"Interlocking mud bricks, pillars made out of treated bamboo, mud and concrete are used. For plastering, we have used coconut shells, treated bamboo and mud tiles. Bamboo is a significant replacement for steel and would match its strength.''
Shankar started his not-for-profit business, the Habitat Technology Group, in Kerala in 1987 as a one-man band.
It took him six months to get his first commission, but he now works with 400 architects, engineers and social workers, and has 34 regional offices and 35,000 trained workers across India.
In Kerala, he has just completed construction of 250 climate-resilient homes for flood victims.
Prone to Floods
"Cost-effective buildings are the need in areas prone to floods," he says. "Construction starts with good planning and choosing the place where the house would be constructed.
"In flood-prone areas, when there is necessity to reside there, we build the house with locally-available material that would be efficient. Damage from floods would not affect the resident, physically and financially, in a big way.'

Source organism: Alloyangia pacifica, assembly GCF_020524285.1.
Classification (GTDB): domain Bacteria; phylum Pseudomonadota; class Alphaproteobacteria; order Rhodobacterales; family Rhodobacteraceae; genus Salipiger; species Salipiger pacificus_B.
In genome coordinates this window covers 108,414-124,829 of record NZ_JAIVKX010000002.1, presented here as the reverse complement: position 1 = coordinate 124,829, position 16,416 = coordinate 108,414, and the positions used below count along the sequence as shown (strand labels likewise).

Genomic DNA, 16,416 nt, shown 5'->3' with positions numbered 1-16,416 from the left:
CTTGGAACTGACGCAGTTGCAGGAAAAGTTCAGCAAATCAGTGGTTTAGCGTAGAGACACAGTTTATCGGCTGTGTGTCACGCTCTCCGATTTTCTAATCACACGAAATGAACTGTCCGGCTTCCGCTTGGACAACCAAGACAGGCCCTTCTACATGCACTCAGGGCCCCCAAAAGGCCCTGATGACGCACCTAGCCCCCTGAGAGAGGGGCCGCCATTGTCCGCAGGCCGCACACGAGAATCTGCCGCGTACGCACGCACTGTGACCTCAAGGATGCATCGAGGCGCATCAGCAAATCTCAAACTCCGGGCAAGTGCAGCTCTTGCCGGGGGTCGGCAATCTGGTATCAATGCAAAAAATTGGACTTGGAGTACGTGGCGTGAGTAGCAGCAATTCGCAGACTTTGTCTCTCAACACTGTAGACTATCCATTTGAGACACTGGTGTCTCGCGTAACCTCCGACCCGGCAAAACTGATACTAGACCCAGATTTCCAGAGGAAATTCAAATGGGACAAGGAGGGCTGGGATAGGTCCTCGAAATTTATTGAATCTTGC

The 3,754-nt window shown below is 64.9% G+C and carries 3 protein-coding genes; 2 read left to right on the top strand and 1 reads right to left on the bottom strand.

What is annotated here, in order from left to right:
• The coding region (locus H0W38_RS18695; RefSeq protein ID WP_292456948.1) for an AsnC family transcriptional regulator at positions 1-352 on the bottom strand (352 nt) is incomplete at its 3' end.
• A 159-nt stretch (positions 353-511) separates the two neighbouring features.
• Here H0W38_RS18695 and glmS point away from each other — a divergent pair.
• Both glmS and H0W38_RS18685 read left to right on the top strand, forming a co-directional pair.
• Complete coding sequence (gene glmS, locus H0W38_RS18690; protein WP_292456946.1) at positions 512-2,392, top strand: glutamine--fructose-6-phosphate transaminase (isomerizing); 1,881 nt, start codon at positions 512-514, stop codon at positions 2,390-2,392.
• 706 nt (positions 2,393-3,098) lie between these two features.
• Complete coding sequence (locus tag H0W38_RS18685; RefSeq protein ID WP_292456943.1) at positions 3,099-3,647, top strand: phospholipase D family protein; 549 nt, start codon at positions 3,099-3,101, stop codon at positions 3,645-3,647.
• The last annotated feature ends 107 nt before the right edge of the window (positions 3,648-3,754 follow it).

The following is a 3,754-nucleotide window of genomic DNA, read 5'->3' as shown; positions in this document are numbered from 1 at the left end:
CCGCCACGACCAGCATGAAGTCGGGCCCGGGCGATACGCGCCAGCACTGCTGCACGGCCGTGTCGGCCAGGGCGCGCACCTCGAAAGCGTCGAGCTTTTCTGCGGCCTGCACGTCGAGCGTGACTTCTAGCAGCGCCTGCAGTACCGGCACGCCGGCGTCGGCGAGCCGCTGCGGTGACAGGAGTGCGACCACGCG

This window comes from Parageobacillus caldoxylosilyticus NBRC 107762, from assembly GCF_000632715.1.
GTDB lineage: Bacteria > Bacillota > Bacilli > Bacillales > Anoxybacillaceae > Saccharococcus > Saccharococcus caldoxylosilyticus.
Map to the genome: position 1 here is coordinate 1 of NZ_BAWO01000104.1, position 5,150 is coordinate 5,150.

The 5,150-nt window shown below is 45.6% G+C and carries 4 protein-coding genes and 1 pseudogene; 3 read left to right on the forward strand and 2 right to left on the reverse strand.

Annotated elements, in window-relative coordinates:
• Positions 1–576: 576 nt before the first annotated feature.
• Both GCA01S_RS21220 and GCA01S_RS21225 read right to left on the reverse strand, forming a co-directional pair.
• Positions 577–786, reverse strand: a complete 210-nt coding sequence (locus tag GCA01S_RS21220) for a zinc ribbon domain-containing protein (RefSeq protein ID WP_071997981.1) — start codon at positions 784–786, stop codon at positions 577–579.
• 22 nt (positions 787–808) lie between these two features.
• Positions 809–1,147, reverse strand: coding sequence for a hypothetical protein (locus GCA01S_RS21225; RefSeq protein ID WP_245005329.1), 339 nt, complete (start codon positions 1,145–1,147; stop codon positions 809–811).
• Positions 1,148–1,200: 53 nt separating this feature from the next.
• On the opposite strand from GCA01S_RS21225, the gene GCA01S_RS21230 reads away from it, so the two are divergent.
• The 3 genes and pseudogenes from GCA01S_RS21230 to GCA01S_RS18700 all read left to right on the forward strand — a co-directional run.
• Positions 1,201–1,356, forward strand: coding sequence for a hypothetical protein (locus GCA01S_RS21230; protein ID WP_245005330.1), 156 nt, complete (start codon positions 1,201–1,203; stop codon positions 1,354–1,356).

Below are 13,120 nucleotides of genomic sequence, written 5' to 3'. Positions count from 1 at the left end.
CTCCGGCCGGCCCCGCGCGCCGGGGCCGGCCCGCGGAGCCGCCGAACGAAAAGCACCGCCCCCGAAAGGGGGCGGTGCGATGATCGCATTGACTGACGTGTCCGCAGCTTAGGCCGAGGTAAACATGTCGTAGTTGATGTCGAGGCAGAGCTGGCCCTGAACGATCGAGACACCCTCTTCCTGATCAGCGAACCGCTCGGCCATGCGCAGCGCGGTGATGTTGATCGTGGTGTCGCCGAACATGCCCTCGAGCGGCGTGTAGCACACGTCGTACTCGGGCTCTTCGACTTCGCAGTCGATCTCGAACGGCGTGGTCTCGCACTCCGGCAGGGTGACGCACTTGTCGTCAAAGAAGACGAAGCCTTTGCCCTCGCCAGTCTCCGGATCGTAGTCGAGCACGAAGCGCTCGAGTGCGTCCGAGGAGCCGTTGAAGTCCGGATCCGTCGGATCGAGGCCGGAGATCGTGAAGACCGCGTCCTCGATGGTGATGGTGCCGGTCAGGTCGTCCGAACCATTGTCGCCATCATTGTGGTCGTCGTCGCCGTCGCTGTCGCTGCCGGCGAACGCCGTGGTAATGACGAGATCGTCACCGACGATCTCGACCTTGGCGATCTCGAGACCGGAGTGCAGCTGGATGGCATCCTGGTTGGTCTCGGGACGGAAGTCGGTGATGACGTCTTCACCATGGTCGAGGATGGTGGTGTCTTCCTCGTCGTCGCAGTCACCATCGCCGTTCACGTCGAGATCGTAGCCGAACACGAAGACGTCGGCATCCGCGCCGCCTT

The government has a scheme giving people a subsidy to repair their homes after a flood, but encourages them to build in ways that make the homes more able to withstand future impacts.
Sandhini Gopakumar is among many house-owners who, under this scheme, are repairing and rebuilding their homes as climate-resilient structures.
He had not fully recovered from the 2018 floods before the next one came. "Even before we could cope with the damage, flood waters occupied our house next year also," he says. "We were worried about investing in the house. As of now, we have raised the frontage of our house to avoid floodwaters next year."
He consulted experts to help make the house strong enough to resist floodwaters in the future, so saving money on future repairs if it happens again. Now, he says, his house would withstand the onslaught even if they suffered floods and disasters every year.